(On what the best part of the offseason has been up to now)- "Anytime you come into a place there's so many different things you have to deal with on the business side, the team side, the organization side. There's also moving your family, you're getting adjusted to a new community, you're getting the kids in school, all those things where this year it's been nice to have, for me personally, it's nice to have everybody settled, to be able to go and spend some time at the boys' school, to just free up some time to do some things that are just regular family fun things that you miss out on. My family was in New York for a long time last year until training camp and you have to get a house. There's so many things that you're not dealing with now and that's been a real pleasure and just being able to enjoy the boys this offseason has been great for me."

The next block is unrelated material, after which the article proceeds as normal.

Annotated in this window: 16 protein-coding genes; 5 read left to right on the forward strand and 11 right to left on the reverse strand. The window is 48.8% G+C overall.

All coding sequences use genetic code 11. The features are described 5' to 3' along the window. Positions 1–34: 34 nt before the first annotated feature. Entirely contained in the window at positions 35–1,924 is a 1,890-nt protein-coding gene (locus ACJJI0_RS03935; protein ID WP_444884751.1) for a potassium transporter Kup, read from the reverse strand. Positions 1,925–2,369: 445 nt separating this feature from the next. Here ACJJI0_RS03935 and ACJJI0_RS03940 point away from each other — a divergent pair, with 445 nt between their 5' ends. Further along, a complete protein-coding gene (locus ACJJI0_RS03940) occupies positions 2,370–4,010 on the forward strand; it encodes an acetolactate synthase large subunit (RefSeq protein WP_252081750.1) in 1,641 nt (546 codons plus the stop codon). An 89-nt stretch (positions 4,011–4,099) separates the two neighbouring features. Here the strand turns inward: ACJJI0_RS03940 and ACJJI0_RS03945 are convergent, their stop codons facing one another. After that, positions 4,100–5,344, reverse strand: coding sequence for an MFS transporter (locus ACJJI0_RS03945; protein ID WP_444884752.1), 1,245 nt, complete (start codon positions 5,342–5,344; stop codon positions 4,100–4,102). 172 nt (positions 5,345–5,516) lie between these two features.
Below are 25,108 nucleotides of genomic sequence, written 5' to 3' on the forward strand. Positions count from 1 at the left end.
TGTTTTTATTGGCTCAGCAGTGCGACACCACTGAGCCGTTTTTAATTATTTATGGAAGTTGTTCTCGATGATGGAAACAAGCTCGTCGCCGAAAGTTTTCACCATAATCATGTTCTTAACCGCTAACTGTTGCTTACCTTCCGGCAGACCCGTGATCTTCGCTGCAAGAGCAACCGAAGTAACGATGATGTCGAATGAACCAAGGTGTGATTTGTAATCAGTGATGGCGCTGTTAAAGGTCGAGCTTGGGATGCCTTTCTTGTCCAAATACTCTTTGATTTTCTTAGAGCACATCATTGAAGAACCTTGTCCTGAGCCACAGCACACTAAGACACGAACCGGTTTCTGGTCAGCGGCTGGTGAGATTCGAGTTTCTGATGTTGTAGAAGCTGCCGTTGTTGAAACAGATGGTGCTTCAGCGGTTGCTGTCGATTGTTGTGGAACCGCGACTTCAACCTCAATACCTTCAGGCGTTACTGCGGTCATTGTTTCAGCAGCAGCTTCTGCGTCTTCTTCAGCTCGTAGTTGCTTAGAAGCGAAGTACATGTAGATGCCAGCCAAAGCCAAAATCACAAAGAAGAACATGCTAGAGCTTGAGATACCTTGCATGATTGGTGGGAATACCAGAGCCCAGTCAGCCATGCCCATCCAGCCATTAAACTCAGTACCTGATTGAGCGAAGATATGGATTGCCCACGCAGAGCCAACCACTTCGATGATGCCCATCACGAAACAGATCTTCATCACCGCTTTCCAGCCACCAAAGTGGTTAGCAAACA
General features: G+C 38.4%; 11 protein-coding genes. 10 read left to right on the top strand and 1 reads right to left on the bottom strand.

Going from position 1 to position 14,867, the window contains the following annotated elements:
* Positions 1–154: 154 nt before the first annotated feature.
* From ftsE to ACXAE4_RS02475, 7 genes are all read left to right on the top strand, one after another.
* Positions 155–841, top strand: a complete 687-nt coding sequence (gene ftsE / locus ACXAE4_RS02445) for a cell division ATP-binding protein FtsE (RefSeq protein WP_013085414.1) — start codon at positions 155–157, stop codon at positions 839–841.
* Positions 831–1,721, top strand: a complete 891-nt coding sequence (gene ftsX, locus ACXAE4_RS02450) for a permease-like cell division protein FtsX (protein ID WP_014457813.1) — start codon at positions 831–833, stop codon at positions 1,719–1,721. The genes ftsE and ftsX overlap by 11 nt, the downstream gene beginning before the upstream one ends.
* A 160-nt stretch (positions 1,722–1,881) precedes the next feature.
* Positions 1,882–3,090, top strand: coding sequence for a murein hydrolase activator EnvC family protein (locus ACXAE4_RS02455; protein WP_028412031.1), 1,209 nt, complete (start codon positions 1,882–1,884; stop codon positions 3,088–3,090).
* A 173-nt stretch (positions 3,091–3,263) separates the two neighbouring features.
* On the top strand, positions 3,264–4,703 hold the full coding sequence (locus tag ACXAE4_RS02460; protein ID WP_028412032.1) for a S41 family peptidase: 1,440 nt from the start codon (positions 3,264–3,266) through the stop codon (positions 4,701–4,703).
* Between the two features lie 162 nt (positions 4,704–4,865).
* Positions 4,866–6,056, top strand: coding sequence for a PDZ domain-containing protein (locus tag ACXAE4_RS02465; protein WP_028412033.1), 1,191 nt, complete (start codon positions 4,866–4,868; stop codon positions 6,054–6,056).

(On any changes to how he is running OTA's this year compared to last year)- "We change stuff each year. What we do is these things, I know I've talked about this so I hope I'm not boring you, AAR's which is the after action reports, so once we get done with this camp and this minicamp, each department will fill out their AAR. Things we did well, things we did poorly, suggestions for next year, any other ideas that you have, and what I'll do with the coordinators and usually it's with that group and myself, is go through and look at it and say, ‘Okay, what can we do differently before the next event.' There have been a lot of little things, I wouldn't say there has been any dramatic changes. Difference this year too is these have all been OTA days as opposed to voluntary minicamps, so the time is more restricted so you just have to be that much tighter on your install. We had a little more time last year with those camps we were able to run."